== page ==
Nutrition professionals report low levels of research utilization and engagement. This study explored the associations between completion of an applied nutrition research (capstone) course and students’ research-related perceptions, attitudes, and knowledge. Nutrition graduate students at a university in Pennsylvania completed an online survey at the beginning and end of a semester. The survey assessed perceptions of research participation and application, attitudes regarding research, and self-efficacy for conducting research, engaging in evidence-based practice, and collaborating on research. Students in a capstone course (n=17) learned about applying research in the field and conducted a research project. Non-capstone students (n=11) were not in the course. Paired samples t-tests indicated that Capstone students’ self-efficacy for conducting research and engaging in evidence-based practice increased significantly throughout the semester. Non-significant increases were noted for perceptions of research participation and application, attitudes regarding research, and self-efficacy for collaborating on research. Non-capstone students’ self-efficacy for engaging in evidence-based practice increased significantly throughout the semester. No other significant differences were noted. Independent samples t-tests indicated that at the end of the semester, Capstone students had significantly greater self-efficacy for conducting research.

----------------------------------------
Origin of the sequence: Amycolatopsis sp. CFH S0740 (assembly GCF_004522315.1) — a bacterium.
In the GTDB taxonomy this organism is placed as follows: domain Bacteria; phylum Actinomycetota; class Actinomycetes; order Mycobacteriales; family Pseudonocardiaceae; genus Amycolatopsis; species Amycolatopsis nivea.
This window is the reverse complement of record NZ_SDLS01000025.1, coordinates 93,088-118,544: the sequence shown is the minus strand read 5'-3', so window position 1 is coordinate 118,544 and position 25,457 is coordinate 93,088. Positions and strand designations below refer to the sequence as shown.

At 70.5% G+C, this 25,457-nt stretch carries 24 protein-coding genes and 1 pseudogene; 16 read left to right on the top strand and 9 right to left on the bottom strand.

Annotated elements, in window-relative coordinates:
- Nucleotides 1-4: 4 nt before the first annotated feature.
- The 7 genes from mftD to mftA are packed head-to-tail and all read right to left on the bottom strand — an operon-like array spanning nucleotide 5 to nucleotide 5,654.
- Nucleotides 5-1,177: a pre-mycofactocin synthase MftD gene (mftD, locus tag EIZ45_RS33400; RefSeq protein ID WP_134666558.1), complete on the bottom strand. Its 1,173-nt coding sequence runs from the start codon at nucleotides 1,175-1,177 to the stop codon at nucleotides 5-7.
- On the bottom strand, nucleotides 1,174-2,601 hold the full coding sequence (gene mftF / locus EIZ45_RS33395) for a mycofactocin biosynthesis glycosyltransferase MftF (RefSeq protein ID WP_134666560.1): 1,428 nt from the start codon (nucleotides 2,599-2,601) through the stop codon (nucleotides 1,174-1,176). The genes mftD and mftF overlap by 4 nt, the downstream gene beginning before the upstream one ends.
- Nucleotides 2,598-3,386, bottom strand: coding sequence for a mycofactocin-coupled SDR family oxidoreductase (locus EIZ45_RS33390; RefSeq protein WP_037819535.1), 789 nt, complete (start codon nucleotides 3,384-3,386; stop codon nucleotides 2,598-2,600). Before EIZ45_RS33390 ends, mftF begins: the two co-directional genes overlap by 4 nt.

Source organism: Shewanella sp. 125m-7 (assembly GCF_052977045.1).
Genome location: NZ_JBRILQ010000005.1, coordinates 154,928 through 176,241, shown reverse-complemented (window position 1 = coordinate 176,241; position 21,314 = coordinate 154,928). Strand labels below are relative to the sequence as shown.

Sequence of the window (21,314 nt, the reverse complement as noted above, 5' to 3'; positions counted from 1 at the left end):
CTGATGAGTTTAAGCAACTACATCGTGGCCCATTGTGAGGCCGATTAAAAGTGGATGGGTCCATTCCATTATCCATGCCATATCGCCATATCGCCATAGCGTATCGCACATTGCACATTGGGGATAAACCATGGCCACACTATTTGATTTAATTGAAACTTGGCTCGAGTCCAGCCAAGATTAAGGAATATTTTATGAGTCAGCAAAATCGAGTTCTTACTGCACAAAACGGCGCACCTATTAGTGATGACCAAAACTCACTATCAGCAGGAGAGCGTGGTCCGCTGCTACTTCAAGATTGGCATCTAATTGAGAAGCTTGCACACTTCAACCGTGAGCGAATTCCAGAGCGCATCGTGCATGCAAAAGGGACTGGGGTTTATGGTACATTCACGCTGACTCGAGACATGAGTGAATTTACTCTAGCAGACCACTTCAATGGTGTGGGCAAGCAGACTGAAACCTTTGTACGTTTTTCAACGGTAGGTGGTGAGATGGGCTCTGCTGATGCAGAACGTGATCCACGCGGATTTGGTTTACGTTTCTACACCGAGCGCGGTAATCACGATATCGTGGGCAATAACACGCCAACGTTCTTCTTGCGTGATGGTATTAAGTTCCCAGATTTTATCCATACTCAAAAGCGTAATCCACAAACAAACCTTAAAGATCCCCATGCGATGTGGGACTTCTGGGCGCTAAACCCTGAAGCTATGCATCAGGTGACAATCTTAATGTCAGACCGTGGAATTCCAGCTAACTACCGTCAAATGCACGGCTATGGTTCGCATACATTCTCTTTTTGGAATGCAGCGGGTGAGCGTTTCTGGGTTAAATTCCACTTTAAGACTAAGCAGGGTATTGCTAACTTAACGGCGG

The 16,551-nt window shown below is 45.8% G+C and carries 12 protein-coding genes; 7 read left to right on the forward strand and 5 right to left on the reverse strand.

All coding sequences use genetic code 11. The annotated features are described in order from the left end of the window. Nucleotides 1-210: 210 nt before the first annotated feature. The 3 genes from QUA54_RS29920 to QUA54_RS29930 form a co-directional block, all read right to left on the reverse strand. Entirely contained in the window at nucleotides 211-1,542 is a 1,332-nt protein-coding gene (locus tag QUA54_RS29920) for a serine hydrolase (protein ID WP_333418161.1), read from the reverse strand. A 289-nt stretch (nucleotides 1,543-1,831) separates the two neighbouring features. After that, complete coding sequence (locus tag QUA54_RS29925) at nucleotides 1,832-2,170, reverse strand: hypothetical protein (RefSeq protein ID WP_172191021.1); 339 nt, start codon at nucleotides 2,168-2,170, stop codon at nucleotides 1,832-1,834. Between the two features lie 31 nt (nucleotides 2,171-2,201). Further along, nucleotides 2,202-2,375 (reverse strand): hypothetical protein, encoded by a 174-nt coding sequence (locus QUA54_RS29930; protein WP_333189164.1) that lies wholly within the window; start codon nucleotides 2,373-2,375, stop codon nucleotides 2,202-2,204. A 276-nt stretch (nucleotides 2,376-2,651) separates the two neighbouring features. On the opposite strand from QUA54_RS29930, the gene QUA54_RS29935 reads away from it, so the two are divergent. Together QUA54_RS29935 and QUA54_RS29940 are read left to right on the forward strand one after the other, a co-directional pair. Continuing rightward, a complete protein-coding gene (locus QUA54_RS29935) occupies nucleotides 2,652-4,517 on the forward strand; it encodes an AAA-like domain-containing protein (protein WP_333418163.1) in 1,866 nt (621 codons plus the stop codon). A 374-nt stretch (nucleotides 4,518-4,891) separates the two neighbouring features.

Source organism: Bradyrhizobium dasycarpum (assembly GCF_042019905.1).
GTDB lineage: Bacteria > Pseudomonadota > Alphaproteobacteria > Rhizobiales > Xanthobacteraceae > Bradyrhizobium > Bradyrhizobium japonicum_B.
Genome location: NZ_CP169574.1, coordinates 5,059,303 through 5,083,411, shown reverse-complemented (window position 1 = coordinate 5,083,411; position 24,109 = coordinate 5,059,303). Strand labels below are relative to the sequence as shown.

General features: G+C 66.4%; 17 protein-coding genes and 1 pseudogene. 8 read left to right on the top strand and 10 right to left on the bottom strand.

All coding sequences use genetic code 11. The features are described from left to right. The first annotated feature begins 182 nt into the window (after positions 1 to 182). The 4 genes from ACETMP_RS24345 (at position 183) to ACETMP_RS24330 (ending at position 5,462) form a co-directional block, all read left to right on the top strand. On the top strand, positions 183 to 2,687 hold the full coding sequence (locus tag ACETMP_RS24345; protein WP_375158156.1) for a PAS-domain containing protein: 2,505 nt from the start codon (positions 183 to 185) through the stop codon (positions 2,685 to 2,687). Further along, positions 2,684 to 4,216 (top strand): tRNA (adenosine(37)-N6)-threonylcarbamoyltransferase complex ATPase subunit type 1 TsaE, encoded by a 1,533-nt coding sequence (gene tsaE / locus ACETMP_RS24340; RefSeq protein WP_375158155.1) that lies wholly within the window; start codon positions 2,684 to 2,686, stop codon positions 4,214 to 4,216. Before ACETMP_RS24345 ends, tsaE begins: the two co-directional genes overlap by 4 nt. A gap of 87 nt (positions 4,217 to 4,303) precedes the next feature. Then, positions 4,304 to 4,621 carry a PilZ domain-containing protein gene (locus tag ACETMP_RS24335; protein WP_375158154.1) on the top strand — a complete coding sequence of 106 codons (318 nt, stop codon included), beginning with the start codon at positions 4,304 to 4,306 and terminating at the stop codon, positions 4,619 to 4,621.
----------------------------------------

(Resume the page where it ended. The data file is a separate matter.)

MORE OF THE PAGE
Caljean, Alexandria and Eck, Kaitlyn M.
"The Impact of a Graduate-Level Applied Research Course on Graduate-Level Nutrition Students’ Research-Related Perceptions, Attitudes, and Knowledge,"
Journal of Dietetic Education: Vol. 1:
2, Article 3.
Available at: https://ecommons.udayton.edu/jde/vol1/iss2/3